46-7-0511 Carney v. Pennsauken Township Police Department, U.S. Dist. Ct. (Kugler, U.S.D.J.) (8 pp.) Plaintiff was arrested and charged for allegedly forging a prescription. The charges were dismissed after plaintiff provided evidence that the prescription was for his mother. Plaintiff argues that due to the actions of defendants CVS and Wanda Frey, he was detained for three hours and was forced to pay an attorney to contest the baseless charges against him. CVS and Frey move to dismiss plaintiff’s §1983 claim for failure to state a claim, arguing that plaintiff cannot allege that defendants initiated a criminal proceeding against him, as required for a viable malicious-prosecution claim. Plaintiff counters that defendants initiated the proceeding when Frey maliciously reported to the police that plaintiff’s mother was a “narcotics seeker” and deceptively induced plaintiff to wait at CVS to be arrested. Because plaintiff has not satisfied the “initiation” requirement for malicious prosecution, defendants’ motion to dismiss is granted. [Filed June 3, 2013.] 

51-8-0512 Gonzalez-Ramirez v. Secretary of the U. S. Department of Homeland Security, Third Cir. (Aldisert, U.S.C.J.) (7 pp.) Appellant Orlando Rodriguez, warden of the Elizabeth Detention Center in New Jersey, appeals from the judgment of the district court granting a writ of habeas corpus to Gonzalez-Ramirez, a citizen and native of the Dominican Republic and legal permanent resident of the United States. The district court held that because the government failed to immediately detain Gonzalez-Ramirez on his release from the five years' probation imposed after a CDS conviction, but rather waited nearly four years, he could not be held in mandatory detention during the pendency of his removal proceeding and was eligible for an individualized bond hearing under the Immigration and Nationality Act. The Third Circuit reverses in light of Sylvain v. Attorney General of the United States, which held that the government does not lose its § 1226(c) mandatory detention authority if it fails to detain an alien immediately on his release from state custody. The court also finds that because Gonzalez-Ramirez was released from preconviction custody after his arrest, there was a "release" as required for detention under § 1226(c). [Filed June 17, 2013.]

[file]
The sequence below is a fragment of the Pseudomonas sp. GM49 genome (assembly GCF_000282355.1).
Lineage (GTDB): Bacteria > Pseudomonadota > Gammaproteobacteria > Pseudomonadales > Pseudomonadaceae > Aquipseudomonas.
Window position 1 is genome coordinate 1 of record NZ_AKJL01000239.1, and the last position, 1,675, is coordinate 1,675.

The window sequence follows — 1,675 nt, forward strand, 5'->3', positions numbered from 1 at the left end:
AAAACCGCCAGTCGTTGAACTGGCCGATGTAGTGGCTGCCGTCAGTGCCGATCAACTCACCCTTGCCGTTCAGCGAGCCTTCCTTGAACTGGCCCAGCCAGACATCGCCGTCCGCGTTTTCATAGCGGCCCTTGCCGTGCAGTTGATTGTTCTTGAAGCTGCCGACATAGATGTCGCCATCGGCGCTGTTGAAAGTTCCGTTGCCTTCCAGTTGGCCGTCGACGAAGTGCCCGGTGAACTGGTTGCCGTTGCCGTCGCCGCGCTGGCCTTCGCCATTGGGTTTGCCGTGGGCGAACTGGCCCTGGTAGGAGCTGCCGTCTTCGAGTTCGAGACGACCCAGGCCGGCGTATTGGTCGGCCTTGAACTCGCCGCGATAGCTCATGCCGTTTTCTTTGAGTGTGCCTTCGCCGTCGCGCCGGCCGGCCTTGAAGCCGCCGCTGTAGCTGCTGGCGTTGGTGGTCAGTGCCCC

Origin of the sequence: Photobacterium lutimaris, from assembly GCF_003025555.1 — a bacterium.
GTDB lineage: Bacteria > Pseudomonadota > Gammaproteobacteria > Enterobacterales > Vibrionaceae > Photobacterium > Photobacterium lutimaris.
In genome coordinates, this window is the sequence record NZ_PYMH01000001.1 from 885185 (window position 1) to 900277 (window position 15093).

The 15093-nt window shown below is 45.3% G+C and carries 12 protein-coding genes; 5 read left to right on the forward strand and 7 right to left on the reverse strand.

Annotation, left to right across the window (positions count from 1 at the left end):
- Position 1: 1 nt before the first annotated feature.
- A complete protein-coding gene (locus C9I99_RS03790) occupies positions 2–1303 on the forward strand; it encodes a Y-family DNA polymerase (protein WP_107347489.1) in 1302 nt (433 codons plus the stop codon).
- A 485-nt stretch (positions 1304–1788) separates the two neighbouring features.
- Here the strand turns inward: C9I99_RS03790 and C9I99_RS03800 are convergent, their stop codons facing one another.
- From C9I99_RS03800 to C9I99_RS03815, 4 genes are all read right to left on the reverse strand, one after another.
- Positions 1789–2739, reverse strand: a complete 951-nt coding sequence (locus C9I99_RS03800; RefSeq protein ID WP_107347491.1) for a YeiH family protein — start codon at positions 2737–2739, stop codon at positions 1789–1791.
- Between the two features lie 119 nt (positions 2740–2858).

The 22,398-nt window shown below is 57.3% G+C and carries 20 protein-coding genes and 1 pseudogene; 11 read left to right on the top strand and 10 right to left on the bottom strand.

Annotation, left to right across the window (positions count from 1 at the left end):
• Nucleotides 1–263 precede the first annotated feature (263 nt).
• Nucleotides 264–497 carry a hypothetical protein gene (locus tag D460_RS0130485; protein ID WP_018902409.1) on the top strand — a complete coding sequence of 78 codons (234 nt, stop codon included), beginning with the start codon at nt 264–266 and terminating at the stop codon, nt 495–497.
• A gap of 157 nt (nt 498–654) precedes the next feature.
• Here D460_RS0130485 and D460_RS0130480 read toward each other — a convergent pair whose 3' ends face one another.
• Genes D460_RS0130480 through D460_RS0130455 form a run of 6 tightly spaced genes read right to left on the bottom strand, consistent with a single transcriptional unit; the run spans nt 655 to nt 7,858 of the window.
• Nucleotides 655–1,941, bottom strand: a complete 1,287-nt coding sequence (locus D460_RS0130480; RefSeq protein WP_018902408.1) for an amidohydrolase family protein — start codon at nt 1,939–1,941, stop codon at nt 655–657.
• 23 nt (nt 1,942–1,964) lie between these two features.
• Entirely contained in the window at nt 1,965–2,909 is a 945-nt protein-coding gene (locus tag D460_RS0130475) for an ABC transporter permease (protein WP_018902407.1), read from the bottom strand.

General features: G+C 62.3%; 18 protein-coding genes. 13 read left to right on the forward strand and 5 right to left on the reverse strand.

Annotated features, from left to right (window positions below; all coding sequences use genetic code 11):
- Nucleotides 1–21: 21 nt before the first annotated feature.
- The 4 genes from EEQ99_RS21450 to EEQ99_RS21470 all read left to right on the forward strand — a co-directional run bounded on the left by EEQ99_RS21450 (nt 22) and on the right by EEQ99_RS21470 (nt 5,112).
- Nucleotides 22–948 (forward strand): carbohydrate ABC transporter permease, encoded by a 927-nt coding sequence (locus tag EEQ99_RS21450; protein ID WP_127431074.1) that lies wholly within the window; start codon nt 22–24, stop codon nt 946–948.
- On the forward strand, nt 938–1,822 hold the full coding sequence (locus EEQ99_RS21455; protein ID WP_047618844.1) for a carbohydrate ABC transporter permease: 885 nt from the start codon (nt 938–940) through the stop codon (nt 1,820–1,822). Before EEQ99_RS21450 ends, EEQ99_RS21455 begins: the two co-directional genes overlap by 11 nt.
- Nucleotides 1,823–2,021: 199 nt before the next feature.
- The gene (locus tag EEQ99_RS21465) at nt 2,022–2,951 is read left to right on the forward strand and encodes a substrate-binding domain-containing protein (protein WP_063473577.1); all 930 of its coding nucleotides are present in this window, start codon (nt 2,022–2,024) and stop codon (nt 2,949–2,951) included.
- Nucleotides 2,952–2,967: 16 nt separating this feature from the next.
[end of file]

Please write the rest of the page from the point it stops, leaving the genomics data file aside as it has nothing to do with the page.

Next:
25-7-0513 Beery v. Quest Diagnostics Inc., U.S. Dist. Ct. (McNulty, U.S.D.J.) (31 pp.) Defendants move to compel arbitration in this putative class action alleging that defendants subjected female employees to a systematic pattern and practice of pay and promotion discrimination in violation of Title VII of the Civil Rights Act of 1964, the Equal Pay Act, and the New Jersey Law Against Discrimination and asserting individual claims for retaliation and sexual harassment. The court finds that although the portion of the arbitration provision in the employment contracts that plaintiffs signed containing a 90-day limitations period and certain preclaim procedures is unenforceable because it unduly restricts plaintiffs' vindication of their federal rights, that portion can be severed and the remainder of the provision is enforceable and clearly requires that this dispute be arbitrated. The forum-selection clause in the provision does not unduly impair plaintiffs' efforts to vindicate their rights under Title VII and the EPA, the provision is not procedurally or substantively unconscionable under Florida law, and defendants have not waived arbitration. The court therefore grants the motion. [Filed June 14, 2013.]  

25-7-0514 Garcia v. Hanwha Solarone USA Inc., U.S. Dist. Ct. (Salas, U.S.D.J.) (6 pp.) Plaintiff, a former employee of Hanwha filed a complaint in state court alleging, inter alia, that Hanwha favored employees of Korean descent and terminated him because he is not Korean, in violation of Title VII of the Civil Rights Act of 1964. Defendant removed the matter to the federal court and now moves for partial dismissal. The court grants the motion because plaintiff has not alleged any facts relating to his having filed a charge with the Equal Employment Opportunity Commission or that he received a right-to-sue letter from the EEOC. Because there is a possibility that plaintiff filed such a charge within 300 days of his termination and received a right-to-sue letter, the motion is granted without prejudice and plaintiff is given 30 days to file an amended complaint to cure the deficiency noted. [Filed June 17, 2013.]

04-7-0515 Dwyer v. Cappell, U.S. Dist. Ct. (Hochberg, U.S.D.J.) (8 pp.) Plaintiffs seek injunctive and declaratory relief under 42 U.S.C. § 1983 against defendants, who are members of the Committee on Attorney Advertising that is appointed by the New Jersey Supreme Court. Specifically, plaintiffs seek to enjoin enforcement of the committee’s Attorney Advertising Guideline 3, which precludes the use of quotations or excerpts from judicial opinions about the legal abilities of an attorney on a website or other advertisement. However, the full text of opinions, including those that discuss the attorney’s legal abilities, are permitted on a website or other advertisement. Attorney Advertising Guideline 3 is appropriately characterized as a regulatory requirement of additional disclosure and is constitutional. [Filed June 26, 2013.] [For publication.]